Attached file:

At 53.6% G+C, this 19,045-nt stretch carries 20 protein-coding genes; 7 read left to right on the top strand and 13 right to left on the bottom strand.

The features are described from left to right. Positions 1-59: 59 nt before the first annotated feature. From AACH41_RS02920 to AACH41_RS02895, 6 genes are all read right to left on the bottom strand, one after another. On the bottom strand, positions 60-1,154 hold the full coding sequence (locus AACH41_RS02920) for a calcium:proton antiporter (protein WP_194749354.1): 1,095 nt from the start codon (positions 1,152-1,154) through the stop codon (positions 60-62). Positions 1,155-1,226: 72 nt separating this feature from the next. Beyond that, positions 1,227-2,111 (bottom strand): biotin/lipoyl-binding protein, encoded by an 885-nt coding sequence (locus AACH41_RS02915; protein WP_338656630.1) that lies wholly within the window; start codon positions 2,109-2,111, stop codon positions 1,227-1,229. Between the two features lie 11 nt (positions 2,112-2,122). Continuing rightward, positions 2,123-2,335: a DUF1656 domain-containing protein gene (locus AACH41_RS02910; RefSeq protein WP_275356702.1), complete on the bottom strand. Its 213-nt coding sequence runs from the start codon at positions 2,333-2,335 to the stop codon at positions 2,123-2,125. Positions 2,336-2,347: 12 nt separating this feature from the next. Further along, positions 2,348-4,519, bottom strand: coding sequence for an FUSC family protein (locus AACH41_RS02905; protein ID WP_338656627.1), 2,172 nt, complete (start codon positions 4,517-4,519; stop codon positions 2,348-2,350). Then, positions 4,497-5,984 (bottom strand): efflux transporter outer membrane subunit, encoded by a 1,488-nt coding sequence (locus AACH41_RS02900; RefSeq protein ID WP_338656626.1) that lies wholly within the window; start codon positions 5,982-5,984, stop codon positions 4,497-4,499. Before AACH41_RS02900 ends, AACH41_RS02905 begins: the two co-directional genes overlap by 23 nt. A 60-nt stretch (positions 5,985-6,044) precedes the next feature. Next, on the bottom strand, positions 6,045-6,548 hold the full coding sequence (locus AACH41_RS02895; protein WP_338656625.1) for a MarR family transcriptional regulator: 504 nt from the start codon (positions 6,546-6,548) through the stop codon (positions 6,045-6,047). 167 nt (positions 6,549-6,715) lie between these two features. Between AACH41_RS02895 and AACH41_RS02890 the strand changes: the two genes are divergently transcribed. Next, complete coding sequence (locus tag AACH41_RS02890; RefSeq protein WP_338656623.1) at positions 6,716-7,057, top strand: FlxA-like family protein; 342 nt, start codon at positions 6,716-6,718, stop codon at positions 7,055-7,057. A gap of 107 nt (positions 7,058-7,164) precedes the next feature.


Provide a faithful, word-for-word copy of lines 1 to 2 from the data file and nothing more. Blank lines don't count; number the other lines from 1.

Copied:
At 53.6% G+C, this 19,045-nt stretch carries 20 protein-coding genes; 7 read left to right on the top strand and 13 right to left on the bottom strand.

The features are described from left to right. Positions 1-59: 59 nt before the first annotated feature. From AACH41_RS02920 to AACH41_RS02895, 6 genes are all read right to left on the bottom strand, one after another. On the bottom strand, positions 60-1,154 hold the full coding sequence (locus AACH41_RS02920) for a calcium:proton antiporter (protein WP_194749354.1): 1,095 nt from the start codon (positions 1,152-1,154) through the stop codon (positions 60-62). Positions 1,155-1,226: 72 nt separating this feature from the next. Beyond that, positions 1,227-2,111 (bottom strand): biotin/lipoyl-binding protein, encoded by an 885-nt coding sequence (locus AACH41_RS02915; protein WP_338656630.1) that lies wholly within the window; start codon positions 2,109-2,111, stop codon positions 1,227-1,229. Between the two features lie 11 nt (positions 2,112-2,122). Continuing rightward, positions 2,123-2,335: a DUF1656 domain-containing protein gene (locus AACH41_RS02910; RefSeq protein WP_275356702.1), complete on the bottom strand. Its 213-nt coding sequence runs from the start codon at positions 2,333-2,335 to the stop codon at positions 2,123-2,125. Positions 2,336-2,347: 12 nt separating this feature from the next. Further along, positions 2,348-4,519, bottom strand: coding sequence for an FUSC family protein (locus AACH41_RS02905; protein ID WP_338656627.1), 2,172 nt, complete (start codon positions 4,517-4,519; stop codon positions 2,348-2,350). Then, positions 4,497-5,984 (bottom strand): efflux transporter outer membrane subunit, encoded by a 1,488-nt coding sequence (locus AACH41_RS02900; RefSeq protein ID WP_338656626.1) that lies wholly within the window; start codon positions 5,982-5,984, stop codon positions 4,497-4,499. Before AACH41_RS02900 ends, AACH41_RS02905 begins: the two co-directional genes overlap by 23 nt. A 60-nt stretch (positions 5,985-6,044) precedes the next feature. Next, on the bottom strand, positions 6,045-6,548 hold the full coding sequence (locus AACH41_RS02895; protein WP_338656625.1) for a MarR family transcriptional regulator: 504 nt from the start codon (positions 6,546-6,548) through the stop codon (positions 6,045-6,047). 167 nt (positions 6,549-6,715) lie between these two features. Between AACH41_RS02895 and AACH41_RS02890 the strand changes: the two genes are divergently transcribed. Next, complete coding sequence (locus tag AACH41_RS02890; RefSeq protein WP_338656623.1) at positions 6,716-7,057, top strand: FlxA-like family protein; 342 nt, start codon at positions 6,716-6,718, stop codon at positions 7,055-7,057. A gap of 107 nt (positions 7,058-7,164) precedes the next feature.